"He always had a new bruise — maybe the size of a dime — every other day, every few days," Brenda Blacksmith testified.
But in a busy house with two working parents, a daytime babysitter and four other kids, it was unclear who or what was causing the bruising.
"No one could explain that to me," she said.
Blacksmith testified on the second day of the second-degree murder trial of her husband, Roderick Blacksmith, who is accused in the Nov. 12, 2008 death of Cameron. The boy was 13 months old when he was rushed to hospital in the small town of Gillam and transferred to hospital in Thompson, where he died the following day.
The Crown has said it will provide evidence that the baby boy suffered head injuries. Brenda Blacksmith told court she never hurt the baby and never saw her husband hurt the baby.
Under cross-examination, she agreed with defence lawyer Saul Simmonds's suggestion that her husband was a gentle man who had never raised a hand to her or the children.
Blacksmith also said she never saw her biological children — four daughters who were between one and nine at the time — hurt the baby intentionally.
The youngest daughter would sometimes "crawl on top" of Cameron to get to a toy, Blacksmith testified. An older daughter had been in physical conflicts at daycare, but had never shown any hostility toward Cameron, she added.
A few days before his death, Cameron suffered a cut on his head. Blacksmith testified she saw a smudge of blood on the carpet in the living room and her husband checked the baby's head.
"It wasn't bleeding. It was coagulating already," she told court.
"He didn't seem bothered by the cut on his head."
Blacksmith said she washed the boy's head in the bath and he seemed fine afterward.
On Monday, the trial was shown a videotaped police interview in which Roderick Blacksmith said the baby liked to fall backwards and bump his head on the floor as a form of play.
He told police the baby had been put to bed on Nov. 12, 2008, and when Blacksmith went back to check on him, the boy was unresponsive and his mouth was filled with vomit. Brenda Blacksmith was not in the house at the time.
Blacksmith told police he called the hospital, and performed CPR and mouth-to-mouth resuscitation until help arrived.
He also told police Cameron had thrown up his baby food that day, which was not uncommon.
Brenda Blacksmith gave similar testimony Tuesday. She said Cameron did not seem like himself and appeared sick and "droopy."
Simmonds, during his cross-examination, pointed to another possibility. The babysitter had dropped Cameron on his head in the tub Nov. 10 and that is when the baby started behaving oddly, he put to Brenda Blacksmith.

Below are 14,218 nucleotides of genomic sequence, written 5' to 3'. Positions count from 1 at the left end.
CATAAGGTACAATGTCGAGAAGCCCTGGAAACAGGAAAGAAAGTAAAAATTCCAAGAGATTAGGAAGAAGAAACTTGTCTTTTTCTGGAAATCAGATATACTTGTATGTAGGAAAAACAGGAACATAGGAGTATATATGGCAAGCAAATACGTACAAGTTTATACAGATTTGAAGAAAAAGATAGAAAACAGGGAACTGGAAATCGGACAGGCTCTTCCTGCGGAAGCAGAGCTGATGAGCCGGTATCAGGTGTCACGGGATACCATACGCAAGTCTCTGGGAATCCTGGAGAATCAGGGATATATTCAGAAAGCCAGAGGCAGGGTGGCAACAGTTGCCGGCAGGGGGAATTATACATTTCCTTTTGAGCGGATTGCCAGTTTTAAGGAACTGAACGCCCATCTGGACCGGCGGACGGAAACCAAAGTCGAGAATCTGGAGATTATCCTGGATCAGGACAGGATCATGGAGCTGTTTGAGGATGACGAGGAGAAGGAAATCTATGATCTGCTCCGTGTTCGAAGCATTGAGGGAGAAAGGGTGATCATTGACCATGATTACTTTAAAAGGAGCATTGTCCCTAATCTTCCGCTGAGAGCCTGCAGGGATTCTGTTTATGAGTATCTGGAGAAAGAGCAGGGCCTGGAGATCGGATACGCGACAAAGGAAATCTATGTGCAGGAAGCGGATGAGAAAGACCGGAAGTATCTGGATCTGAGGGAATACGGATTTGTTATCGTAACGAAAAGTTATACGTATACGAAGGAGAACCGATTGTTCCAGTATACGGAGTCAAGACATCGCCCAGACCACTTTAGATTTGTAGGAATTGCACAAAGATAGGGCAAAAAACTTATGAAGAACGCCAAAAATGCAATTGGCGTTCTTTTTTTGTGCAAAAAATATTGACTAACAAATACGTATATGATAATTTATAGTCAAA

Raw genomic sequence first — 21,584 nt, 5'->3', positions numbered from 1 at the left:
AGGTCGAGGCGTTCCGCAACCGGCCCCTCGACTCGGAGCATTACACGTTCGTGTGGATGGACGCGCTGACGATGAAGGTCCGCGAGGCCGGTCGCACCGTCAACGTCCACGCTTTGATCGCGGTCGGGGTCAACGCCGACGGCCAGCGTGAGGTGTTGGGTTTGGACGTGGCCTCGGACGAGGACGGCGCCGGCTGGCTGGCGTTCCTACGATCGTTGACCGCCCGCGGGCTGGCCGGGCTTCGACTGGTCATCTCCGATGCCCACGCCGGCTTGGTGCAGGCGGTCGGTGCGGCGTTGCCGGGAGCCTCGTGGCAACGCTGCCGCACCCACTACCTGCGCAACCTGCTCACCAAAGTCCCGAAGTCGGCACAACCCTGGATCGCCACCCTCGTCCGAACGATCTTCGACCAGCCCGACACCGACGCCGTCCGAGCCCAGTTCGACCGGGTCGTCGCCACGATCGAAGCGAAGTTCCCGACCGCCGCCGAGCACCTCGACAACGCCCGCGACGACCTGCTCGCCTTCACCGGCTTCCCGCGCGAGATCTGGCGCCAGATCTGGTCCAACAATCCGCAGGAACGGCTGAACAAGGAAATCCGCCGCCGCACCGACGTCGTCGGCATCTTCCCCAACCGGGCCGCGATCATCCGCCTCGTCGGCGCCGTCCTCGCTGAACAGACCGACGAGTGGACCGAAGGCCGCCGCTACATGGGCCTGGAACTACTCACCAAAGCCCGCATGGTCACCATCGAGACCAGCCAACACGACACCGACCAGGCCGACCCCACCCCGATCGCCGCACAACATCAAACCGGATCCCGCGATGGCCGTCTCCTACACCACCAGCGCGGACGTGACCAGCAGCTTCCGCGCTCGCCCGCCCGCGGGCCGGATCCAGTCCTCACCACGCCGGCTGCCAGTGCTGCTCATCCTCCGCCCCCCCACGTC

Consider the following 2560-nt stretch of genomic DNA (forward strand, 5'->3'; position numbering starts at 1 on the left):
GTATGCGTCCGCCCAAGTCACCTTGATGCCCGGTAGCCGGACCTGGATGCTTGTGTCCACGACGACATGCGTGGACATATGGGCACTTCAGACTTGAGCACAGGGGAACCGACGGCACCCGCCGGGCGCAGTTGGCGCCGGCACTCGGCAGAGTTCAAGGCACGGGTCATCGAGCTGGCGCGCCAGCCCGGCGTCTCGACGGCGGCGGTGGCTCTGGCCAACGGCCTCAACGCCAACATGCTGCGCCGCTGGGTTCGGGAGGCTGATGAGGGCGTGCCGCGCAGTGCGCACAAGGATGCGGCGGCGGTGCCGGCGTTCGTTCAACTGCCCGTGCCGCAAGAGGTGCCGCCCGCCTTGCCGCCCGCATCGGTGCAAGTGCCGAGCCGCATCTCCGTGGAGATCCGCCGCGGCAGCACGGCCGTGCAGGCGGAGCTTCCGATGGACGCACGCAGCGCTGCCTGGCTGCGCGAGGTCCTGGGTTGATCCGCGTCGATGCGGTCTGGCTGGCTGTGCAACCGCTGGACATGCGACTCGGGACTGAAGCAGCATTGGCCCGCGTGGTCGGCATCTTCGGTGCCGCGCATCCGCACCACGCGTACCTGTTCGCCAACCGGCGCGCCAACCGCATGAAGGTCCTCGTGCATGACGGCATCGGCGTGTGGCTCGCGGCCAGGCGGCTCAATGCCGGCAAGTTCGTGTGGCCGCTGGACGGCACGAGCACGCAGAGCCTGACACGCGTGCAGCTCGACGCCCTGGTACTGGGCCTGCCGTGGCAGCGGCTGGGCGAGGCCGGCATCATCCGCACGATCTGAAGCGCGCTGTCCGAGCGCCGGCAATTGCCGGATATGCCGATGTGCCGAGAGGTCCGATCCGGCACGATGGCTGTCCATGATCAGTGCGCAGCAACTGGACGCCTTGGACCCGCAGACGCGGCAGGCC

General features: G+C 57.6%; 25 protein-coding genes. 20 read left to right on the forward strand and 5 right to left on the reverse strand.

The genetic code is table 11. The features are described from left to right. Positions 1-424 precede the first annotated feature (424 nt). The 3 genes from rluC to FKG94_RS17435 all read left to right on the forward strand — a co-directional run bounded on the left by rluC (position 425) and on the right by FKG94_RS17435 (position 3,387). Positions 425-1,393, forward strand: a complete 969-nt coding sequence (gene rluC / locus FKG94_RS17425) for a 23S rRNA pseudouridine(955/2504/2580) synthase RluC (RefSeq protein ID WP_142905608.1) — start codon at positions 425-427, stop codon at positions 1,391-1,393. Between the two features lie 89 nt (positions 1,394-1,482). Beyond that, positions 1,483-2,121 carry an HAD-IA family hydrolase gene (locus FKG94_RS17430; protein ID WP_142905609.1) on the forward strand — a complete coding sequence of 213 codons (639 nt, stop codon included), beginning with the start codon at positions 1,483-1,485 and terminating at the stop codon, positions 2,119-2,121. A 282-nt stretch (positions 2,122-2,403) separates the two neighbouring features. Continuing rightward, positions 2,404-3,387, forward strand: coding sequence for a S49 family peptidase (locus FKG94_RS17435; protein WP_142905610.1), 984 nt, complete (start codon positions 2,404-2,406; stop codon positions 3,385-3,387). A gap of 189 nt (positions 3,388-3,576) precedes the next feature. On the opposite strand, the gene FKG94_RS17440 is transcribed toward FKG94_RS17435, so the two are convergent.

"All of these symptoms are occurring, starting on the 10th and increasing to the 12th, correct?" Simmonds asked.
"Correct," she replied.
The babysitter never mentioned what happened until after Cameron was rushed to hospital, she added.
The trial is to run five weeks. Many of the Crown witnesses are medical experts who are to testify about what kind of injuries Cameron suffered and the time frame during which the injuries occurred, Crown attorney Mark Kantor said.
The timing may be critical. Roderick Blacksmith worked all day and Cameron was usually left with a babysitter, including on the day of his death. Simmonds noted that the babysitter was initially arrested, but never charged.
At one point on his final night, Cameron and another infant were watched by a seven-year-old for a few minutes while both parents were out, Brenda Blacksmith said Tuesday.
Cameron Ouskan had originally been scheduled to stay with the Blacksmiths for only a few days when he was six months old. He had been taken by social workers and was "extremely dirty, extremely tired and sick" when he first arrived at the Blacksmith home, Brenda Blacksmith said.
Cameron had a stomach infection from drinking "mouldy milk from a bottle", she added.
After a few days, the Blacksmiths decided they were better prepared to care for Cameron than other foster parents who were under consideration, she said.
Cameron's death is one of several recent years that have brought attention to Manitoba's troubled child-welfare system. An inquiry report into the 2005 death of Phoenix Sinclair is due next month and is expected to issue system-wide recommendations.
Phoenix was killed by her mother and mother's boyfriend after social workers closed her file. Her death went undetected for nine months.